Kelly Manthey, Group Chief Executive – Americas, Kin + Carta
It’s no secret that attracting and retaining talent has never been more competitive. take the technical industry: There is a shortage of workers, with startups springing up with big companies for the best software engineers, cloud experts, and automation gurus (just to name a few of the specialties needed to drive the industry). Combined by trends including the Great Resignation, the lack of available talent is an ever-present conundrum for businesses across the board.
So what can be done? Three key strategies are critical when it comes to attracting and retaining talent: creating a diverse and inclusive work environment; building a transparent and accountable management team; and creating a clear vision for the organization. Many website statements of intent – by design, sustainability and environment, society and governance (ESG) – testify to the need for this; in fact you would stand out if you didn’t profess some sort of corporate good ethos.
But while this may tick a few boxes, I believe that today’s workforce is looking for more than what they see as lip service. They want achievable, quantitative actions and, ultimately, verification that what is being done actually makes a difference.
Becoming a B Corp is one way companies take to prove that they have put their money and their integrity in the right place. These companies, including my organization, are committed to using the B Corp framework first as a catalyst for change and then as an ongoing improvement plan. Both are important in attracting and retaining talent. It’s something we’ve seen firsthand with our talent acquisition team reporting that the top reason new hires say they chose Kin + Carta is because of our work on corporate social responsibility, and B Corp in the special.
B Corps considers the impact on all stakeholders, including shareholders, employees, customers, society and the environment. It is a framework aimed at achieving an optimal balance of a triple bottom line: people, planet and profit. This is a way to prove to aspiring talent that you care about what they care about – in deeds, not just words. It’s a way of showing that your values match theirs. Even if your organization is not a certified B Corp, the framework can kickstart the above three key strategies:
1. Create a diverse and inclusive work environment.
DEI initiatives should be a primary focus of management and HR teams in any organization; they are not only an important social issue, but also a core activity grow someone who makes something possible.
This means that employers must demonstrate to the rest of the workforce that DEI is an important asset of the company. This can be done by recognizing differences between employees and publicly encouraging ideas that differ from those of management, creating opportunities for people from underrepresented groups, and recognizing holidays and events that represent the entire workforce, not just a few dominant groups.
Formalizing this is essential, as there is a real risk of premature enthusiasm for initiatives that are quickly diluting. To really embed these values into the corporate culture, consider creating a DEI committee or hiring a diversity leader to manage the program. This leadership team will be able to create and develop a comprehensive plan that identifies ways to integrate DEI into the organization’s existing core value, mission, and KPIs.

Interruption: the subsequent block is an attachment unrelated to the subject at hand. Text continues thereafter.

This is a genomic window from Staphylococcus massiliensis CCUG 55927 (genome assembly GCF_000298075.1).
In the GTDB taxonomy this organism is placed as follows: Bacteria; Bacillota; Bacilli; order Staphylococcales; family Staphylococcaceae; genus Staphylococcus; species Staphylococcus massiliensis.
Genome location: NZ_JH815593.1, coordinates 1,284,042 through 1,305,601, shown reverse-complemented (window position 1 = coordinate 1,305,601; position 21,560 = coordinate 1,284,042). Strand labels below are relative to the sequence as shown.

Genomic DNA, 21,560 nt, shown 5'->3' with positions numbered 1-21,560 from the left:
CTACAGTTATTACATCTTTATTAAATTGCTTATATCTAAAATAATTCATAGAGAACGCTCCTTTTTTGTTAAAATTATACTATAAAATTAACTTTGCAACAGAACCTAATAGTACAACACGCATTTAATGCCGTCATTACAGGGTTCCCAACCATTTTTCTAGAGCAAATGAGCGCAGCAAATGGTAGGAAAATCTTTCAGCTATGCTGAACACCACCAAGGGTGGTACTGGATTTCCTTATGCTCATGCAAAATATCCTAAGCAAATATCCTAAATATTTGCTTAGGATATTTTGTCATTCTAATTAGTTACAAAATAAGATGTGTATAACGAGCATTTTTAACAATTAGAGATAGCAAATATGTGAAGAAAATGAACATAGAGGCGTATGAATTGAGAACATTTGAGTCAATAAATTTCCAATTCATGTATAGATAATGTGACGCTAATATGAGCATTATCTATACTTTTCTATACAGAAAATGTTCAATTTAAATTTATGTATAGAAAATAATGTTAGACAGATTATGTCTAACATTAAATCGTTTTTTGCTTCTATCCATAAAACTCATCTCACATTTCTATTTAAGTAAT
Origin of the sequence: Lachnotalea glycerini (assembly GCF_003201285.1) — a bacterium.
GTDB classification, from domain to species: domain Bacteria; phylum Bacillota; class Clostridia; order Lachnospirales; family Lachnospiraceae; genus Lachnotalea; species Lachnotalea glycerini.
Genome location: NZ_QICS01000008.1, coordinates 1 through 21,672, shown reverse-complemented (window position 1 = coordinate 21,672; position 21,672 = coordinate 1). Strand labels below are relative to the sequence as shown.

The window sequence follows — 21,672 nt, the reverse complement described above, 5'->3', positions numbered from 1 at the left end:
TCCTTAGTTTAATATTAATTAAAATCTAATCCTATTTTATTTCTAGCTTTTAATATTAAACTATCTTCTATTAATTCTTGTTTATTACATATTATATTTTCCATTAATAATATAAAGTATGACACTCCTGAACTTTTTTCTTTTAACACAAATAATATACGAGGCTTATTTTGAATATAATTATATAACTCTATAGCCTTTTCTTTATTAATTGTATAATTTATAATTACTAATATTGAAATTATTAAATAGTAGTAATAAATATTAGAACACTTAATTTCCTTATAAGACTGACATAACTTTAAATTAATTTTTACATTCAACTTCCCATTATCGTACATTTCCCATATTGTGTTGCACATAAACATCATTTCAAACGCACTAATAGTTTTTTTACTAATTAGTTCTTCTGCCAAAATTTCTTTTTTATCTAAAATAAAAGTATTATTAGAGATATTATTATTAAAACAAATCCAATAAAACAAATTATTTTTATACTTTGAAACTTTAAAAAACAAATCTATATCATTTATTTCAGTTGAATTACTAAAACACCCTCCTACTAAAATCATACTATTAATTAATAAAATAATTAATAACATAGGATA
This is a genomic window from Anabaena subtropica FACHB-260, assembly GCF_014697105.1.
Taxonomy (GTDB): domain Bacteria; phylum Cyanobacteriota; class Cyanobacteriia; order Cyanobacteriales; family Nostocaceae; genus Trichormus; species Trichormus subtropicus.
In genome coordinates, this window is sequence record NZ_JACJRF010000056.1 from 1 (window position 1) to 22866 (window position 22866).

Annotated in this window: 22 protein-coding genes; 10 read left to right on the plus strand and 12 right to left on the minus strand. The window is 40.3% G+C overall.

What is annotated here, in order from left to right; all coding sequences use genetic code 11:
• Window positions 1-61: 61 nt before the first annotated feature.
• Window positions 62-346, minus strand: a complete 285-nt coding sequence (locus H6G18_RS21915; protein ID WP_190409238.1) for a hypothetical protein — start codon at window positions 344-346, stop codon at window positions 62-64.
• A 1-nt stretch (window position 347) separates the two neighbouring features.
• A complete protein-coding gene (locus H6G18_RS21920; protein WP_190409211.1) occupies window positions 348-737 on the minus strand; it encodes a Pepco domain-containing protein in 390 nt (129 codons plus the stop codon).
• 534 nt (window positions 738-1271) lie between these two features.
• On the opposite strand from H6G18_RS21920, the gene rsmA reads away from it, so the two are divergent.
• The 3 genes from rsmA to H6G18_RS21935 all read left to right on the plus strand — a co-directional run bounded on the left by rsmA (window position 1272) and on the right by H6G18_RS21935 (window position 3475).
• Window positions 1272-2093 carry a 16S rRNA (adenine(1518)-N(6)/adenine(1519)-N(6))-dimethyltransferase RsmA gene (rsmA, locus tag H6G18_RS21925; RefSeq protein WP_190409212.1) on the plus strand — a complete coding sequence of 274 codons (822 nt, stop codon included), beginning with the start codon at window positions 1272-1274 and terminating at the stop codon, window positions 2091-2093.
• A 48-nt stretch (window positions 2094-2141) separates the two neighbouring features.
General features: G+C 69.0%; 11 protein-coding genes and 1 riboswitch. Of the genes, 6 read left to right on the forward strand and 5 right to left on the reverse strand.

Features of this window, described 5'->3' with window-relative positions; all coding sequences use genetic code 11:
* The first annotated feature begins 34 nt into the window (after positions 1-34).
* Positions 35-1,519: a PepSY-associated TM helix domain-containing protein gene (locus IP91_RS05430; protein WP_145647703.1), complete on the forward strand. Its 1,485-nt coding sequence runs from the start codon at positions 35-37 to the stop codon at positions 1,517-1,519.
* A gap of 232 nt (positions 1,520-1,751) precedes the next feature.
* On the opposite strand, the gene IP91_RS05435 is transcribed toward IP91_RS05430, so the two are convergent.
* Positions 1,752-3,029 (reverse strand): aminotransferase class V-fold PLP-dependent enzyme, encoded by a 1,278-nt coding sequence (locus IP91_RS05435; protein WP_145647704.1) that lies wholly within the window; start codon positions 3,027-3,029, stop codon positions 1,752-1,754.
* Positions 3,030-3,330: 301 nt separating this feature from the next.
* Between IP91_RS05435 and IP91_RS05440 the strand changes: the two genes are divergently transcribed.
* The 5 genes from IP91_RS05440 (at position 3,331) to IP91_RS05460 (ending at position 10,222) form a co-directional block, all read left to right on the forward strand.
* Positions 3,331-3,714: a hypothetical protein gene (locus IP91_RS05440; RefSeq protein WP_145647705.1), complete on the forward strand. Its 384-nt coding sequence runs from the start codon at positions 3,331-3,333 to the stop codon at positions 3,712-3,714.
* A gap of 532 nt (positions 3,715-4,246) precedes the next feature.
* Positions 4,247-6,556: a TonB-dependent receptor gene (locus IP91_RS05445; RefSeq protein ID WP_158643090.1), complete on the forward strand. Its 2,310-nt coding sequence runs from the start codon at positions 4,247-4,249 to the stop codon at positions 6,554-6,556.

2. Assemble a transparent and accountable senior management team.
Employees increasingly value transparency in their management team. A weak 2018 Future of Work study found that 80% of employees want to know how employers make decisions. However, the same survey found that 55% of leaders believe their organization is transparent, while only 18% of their employees agree.
If you look at this another way, 83% of employees in Fortune’s 100 Best Companies to Work For in 2019 stated that their leadership maintained the same values that were expected of employees, making them more trustworthy, compared to only 42% of employees in average workplaces who trusted their leadership.
By fostering a workplace that values psychological safety and compassionate leaders at all levels, employees are encouraged to put their full selves to work, which becomes an inherent part of an organization’s DNA. I have found that this allows more risks to be taken, different points of view and innovative ideas to be born, without the fear of negative consequences.
3. Build a clear vision for the organization.
Talent is often attracted to organizations with a clearly defined mission and purpose. But that mission and purpose are not built into organizations. It takes work and asking yourself important questions as a leader: what are the core values that hold the organization together? Is there a goal that everyone can get around? What will the company look like in one, three and five years?
For me, the core vision is to use things as a force for good. Ultimately, it is not a race against competitors, but a race against society’s greatest challenges. By educating both stakeholders and employees by setting tangible goals and making these issues important to the company mission, they will have a share in the vision. Once management teams have created a strong vision, it will be easier to update in the future as the processes for incorporating employee feedback are already in place.
The talent shortage does not appear to be abating any time soon, and senior management teams have a duty to understand the changing dynamics of the talent market. And we have a duty to develop strategies that reflect that market. While it’s one way to become a B Corp, for those who don’t have the resources, there’s a lot to learn from how these companies behave when it comes to putting in the building blocks to create a more compelling organization – for both current employees and future talent.